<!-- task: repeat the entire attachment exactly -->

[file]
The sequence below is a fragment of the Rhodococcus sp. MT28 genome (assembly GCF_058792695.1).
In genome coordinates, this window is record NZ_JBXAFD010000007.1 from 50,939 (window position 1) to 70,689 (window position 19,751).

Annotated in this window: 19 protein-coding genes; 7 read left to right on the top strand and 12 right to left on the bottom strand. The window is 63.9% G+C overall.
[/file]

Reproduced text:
The sequence below is a fragment of the Rhodococcus sp. MT28 genome (assembly GCF_058792695.1).
In genome coordinates, this window is record NZ_JBXAFD010000007.1 from 50,939 (window position 1) to 70,689 (window position 19,751).

Annotated in this window: 19 protein-coding genes; 7 read left to right on the top strand and 12 right to left on the bottom strand. The window is 63.9% G+C overall.